Themes and Meanings
As an observer of human behavior, Katherine Mansfield is a psychological realist who analyzes impressionistically a single moment in her characters’ lives. Bertha’s moment of bliss makes her want, for a moment, to touch her husband. Later, she has a “miraculous” moment when she is certain Pearl feels what she feels. The time setting for the story is only a few hours—a moment in Bertha’s life but one prefigured in her past, and one that presages her future. Bertha’s moment of bliss produces another, inseparable, key moment: her “strange . . . terrifying” realization that she desires her husband.
Complex possibilities make a single interpretation of this story indefensible. An interesting possibility is to read “Bliss” solely as an expression of Bertha’s moment of bliss from start to finish; from neither Bertha, from whose point of view the reader experiences the elements of the story, nor the author does the reader receive clear, literal expressions of Bertha’s having negative feelings about the scene between Harry and Pearl at the end. Mansfield’s intentionally ambiguous story raises many possibilities but no one to the exclusion of all others. Several questions arise. Why is Bertha “overcome, suddenly, by a feeling of bliss” on this particular day? Is it by cruel chance that on the same day she will, ironically, discover her husband’s bliss with another woman? Would she have been able to sustain the feeling of bliss alone that night when, “for the first time,” she desired him? Would the rushes of bliss cease tomorrow as suddenly as they had struck her today?...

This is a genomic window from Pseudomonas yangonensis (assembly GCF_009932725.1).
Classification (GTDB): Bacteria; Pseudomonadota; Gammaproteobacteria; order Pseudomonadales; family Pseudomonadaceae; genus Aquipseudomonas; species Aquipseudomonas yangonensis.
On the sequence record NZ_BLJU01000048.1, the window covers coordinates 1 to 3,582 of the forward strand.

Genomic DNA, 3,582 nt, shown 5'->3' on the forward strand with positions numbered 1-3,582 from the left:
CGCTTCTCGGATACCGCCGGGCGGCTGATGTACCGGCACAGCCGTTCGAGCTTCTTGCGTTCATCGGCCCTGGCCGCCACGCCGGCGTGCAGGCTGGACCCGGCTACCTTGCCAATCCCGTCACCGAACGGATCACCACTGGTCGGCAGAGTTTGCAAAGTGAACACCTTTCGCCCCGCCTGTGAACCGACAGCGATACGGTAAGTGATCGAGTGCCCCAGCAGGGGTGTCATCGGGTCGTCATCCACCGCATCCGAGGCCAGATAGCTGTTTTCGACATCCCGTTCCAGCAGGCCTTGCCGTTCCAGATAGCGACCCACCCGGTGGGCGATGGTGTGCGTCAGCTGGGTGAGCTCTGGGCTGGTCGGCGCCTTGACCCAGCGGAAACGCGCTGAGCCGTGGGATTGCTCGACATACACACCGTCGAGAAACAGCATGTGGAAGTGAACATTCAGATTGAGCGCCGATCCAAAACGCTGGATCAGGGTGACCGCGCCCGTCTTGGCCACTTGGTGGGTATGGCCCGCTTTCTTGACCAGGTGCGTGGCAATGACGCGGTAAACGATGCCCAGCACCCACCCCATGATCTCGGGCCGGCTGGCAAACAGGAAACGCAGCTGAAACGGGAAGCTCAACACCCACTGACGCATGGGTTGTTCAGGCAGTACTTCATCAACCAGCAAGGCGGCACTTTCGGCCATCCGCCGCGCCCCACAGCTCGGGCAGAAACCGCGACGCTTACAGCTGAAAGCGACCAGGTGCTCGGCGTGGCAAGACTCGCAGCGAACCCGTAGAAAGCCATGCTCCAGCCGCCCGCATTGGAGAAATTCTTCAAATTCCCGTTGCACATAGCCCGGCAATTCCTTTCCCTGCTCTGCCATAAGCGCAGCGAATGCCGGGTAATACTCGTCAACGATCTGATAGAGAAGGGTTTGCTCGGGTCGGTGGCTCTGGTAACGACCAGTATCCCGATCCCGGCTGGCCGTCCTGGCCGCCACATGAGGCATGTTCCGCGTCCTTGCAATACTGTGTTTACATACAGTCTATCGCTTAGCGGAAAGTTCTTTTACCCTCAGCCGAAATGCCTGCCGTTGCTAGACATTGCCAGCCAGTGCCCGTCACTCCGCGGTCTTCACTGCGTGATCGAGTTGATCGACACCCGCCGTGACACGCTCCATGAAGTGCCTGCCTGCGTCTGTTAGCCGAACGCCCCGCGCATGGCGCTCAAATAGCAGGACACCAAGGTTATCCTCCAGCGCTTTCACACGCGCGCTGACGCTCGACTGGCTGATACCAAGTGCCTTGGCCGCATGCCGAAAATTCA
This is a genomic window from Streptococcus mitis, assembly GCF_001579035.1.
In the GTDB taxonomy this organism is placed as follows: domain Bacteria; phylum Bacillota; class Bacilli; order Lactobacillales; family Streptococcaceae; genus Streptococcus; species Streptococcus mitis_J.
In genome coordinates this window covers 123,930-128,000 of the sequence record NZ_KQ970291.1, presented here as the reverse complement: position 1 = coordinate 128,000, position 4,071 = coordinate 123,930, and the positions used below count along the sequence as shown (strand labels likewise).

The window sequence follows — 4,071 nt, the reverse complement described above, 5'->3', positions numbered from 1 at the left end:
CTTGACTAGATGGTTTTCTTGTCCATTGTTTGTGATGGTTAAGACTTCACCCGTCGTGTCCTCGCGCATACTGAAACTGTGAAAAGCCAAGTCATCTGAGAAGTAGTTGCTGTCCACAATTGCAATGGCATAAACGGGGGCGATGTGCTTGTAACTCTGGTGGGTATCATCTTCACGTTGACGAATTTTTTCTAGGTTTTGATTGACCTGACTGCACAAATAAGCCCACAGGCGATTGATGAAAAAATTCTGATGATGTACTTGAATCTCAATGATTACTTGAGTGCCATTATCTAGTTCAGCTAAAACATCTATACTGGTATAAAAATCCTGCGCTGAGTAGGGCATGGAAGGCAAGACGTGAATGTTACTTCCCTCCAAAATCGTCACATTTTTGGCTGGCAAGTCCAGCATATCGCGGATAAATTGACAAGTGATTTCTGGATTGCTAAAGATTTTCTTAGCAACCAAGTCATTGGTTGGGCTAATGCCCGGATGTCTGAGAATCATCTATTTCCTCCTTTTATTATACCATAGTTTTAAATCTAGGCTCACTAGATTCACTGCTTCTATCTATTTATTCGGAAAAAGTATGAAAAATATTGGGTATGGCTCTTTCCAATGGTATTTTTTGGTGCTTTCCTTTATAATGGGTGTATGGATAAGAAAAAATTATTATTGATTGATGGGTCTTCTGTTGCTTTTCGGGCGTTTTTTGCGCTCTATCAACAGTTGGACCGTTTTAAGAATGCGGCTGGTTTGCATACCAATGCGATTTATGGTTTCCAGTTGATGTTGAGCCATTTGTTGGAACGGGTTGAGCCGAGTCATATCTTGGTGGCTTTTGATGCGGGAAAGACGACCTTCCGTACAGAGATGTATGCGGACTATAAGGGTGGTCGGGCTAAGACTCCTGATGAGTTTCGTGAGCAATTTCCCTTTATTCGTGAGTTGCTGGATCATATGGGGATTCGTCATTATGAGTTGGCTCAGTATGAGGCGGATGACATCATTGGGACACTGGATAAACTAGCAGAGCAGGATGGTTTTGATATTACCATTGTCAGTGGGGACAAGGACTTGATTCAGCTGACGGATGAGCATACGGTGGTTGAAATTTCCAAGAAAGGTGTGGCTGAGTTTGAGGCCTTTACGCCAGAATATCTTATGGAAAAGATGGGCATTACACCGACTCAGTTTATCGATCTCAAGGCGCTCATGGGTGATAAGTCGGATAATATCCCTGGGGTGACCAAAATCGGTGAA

(The entire section is 660 words.)